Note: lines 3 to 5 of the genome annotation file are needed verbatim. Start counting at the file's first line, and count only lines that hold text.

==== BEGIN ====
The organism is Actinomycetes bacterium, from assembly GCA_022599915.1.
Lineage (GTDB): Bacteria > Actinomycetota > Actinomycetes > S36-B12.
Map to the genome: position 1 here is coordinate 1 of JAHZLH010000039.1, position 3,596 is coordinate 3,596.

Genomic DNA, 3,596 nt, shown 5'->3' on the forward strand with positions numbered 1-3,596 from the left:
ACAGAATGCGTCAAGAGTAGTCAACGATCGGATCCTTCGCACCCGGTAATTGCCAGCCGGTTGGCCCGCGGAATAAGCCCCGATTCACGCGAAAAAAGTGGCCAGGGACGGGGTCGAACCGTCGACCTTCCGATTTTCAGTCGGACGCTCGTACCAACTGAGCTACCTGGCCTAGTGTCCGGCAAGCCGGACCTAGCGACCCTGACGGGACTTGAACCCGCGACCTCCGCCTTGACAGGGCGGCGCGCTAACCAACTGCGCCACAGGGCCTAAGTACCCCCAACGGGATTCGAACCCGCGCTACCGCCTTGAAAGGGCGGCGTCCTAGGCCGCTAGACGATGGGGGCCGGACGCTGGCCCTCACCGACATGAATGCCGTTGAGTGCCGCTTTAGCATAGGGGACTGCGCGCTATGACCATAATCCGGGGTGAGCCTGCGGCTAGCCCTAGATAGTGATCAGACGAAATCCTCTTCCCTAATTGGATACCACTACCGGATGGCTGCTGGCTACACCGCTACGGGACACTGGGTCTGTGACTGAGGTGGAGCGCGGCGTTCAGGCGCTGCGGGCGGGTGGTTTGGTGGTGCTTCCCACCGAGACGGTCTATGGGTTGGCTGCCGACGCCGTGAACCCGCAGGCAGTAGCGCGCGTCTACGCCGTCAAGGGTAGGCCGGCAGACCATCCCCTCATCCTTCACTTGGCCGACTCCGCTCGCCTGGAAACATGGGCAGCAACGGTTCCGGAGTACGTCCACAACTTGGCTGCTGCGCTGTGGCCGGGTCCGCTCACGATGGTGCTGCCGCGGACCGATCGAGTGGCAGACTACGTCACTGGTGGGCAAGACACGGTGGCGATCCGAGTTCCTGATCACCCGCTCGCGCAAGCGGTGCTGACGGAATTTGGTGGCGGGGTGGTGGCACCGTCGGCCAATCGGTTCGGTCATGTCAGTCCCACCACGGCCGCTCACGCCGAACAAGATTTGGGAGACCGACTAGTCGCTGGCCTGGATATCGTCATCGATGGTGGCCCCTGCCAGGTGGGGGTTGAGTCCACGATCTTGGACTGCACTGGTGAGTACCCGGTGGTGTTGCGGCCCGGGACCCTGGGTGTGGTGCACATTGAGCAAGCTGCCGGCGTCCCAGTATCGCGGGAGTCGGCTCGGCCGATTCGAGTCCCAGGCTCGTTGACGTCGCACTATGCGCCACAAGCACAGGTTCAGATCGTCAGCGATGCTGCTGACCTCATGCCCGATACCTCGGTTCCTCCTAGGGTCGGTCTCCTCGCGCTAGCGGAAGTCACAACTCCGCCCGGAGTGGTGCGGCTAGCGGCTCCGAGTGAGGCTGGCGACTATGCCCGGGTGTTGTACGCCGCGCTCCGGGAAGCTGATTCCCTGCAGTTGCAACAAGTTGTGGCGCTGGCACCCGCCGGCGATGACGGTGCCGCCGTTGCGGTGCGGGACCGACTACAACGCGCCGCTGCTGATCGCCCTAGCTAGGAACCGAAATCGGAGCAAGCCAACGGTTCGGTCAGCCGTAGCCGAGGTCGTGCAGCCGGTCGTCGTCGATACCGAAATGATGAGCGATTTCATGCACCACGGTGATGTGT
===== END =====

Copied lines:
Map to the genome: position 1 here is coordinate 1 of JAHZLH010000039.1, position 3,596 is coordinate 3,596.

Genomic DNA, 3,596 nt, shown 5'->3' on the forward strand with positions numbered 1-3,596 from the left:
ACAGAATGCGTCAAGAGTAGTCAACGATCGGATCCTTCGCACCCGGTAATTGCCAGCCGGTTGGCCCGCGGAATAAGCCCCGATTCACGCGAAAAAAGTGGCCAGGGACGGGGTCGAACCGTCGACCTTCCGATTTTCAGTCGGACGCTCGTACCAACTGAGCTACCTGGCCTAGTGTCCGGCAAGCCGGACCTAGCGACCCTGACGGGACTTGAACCCGCGACCTCCGCCTTGACAGGGCGGCGCGCTAACCAACTGCGCCACAGGGCCTAAGTACCCCCAACGGGATTCGAACCCGCGCTACCGCCTTGAAAGGGCGGCGTCCTAGGCCGCTAGACGATGGGGGCCGGACGCTGGCCCTCACCGACATGAATGCCGTTGAGTGCCGCTTTAGCATAGGGGACTGCGCGCTATGACCATAATCCGGGGTGAGCCTGCGGCTAGCCCTAGATAGTGATCAGACGAAATCCTCTTCCCTAATTGGATACCACTACCGGATGGCTGCTGGCTACACCGCTACGGGACACTGGGTCTGTGACTGAGGTGGAGCGCGGCGTTCAGGCGCTGCGGGCGGGTGGTTTGGTGGTGCTTCCCACCGAGACGGTCTATGGGTTGGCTGCCGACGCCGTGAACCCGCAGGCAGTAGCGCGCGTCTACGCCGTCAAGGGTAGGCCGGCAGACCATCCCCTCATCCTTCACTTGGCCGACTCCGCTCGCCTGGAAACATGGGCAGCAACGGTTCCGGAGTACGTCCACAACTTGGCTGCTGCGCTGTGGCCGGGTCCGCTCACGATGGTGCTGCCGCGGACCGATCGAGTGGCAGACTACGTCACTGGTGGGCAAGACACGGTGGCGATCCGAGTTCCTGATCACCCGCTCGCGCAAGCGGTGCTGACGGAATTTGGTGGCGGGGTGGTGGCACCGTCGGCCAATCGGTTCGGTCATGTCAGTCCCACCACGGCCGCTCACGCCGAACAAGATTTGGGAGACCGACTAGTCGCTGGCCTGGATATCGTCATCGATGGTGGCCCCTGCCAGGTGGGGGTTGAGTCCACGATCTTGGACTGCACTGGTGAGTACCCGGTGGTGTTGCGGCCCGGGACCCTGGGTGTGGTGCACATTGAGCAAGCTGCCGGCGTCCCAGTATCGCGGGAGTCGGCTCGGCCGATTCGAGTCCCAGGCTCGTTGACGTCGCACTATGCGCCACAAGCACAGGTTCAGATCGTCAGCGATGCTGCTGACCTCATGCCCGATACCTCGGTTCCTCCTAGGGTCGGTCTCCTCGCGCTAGCGGAAGTCACAACTCCGCCCGGAGTGGTGCGGCTAGCGGCTCCGAGTGAGGCTGGCGACTATGCCCGGGTGTTGTACGCCGCGCTCCGGGAAGCTGATTCCCTGCAGTTGCAACAAGTTGTGGCGCTGGCACCCGCCGGCGATGACGGTGCCGCCGTTGCGGTGCGGGACCGACTACAACGCGCCGCTGCTGATCGCCCTAGCTAGGAACCGAAATCGGAGCAAGCCAACGGTTCGGTCAGCCGTAGCCGAGGTCGTGCAGCCGGTCGTCGTCGATACCGAAATGATGAGCGATTTCATGCACCACGGTGATGTGT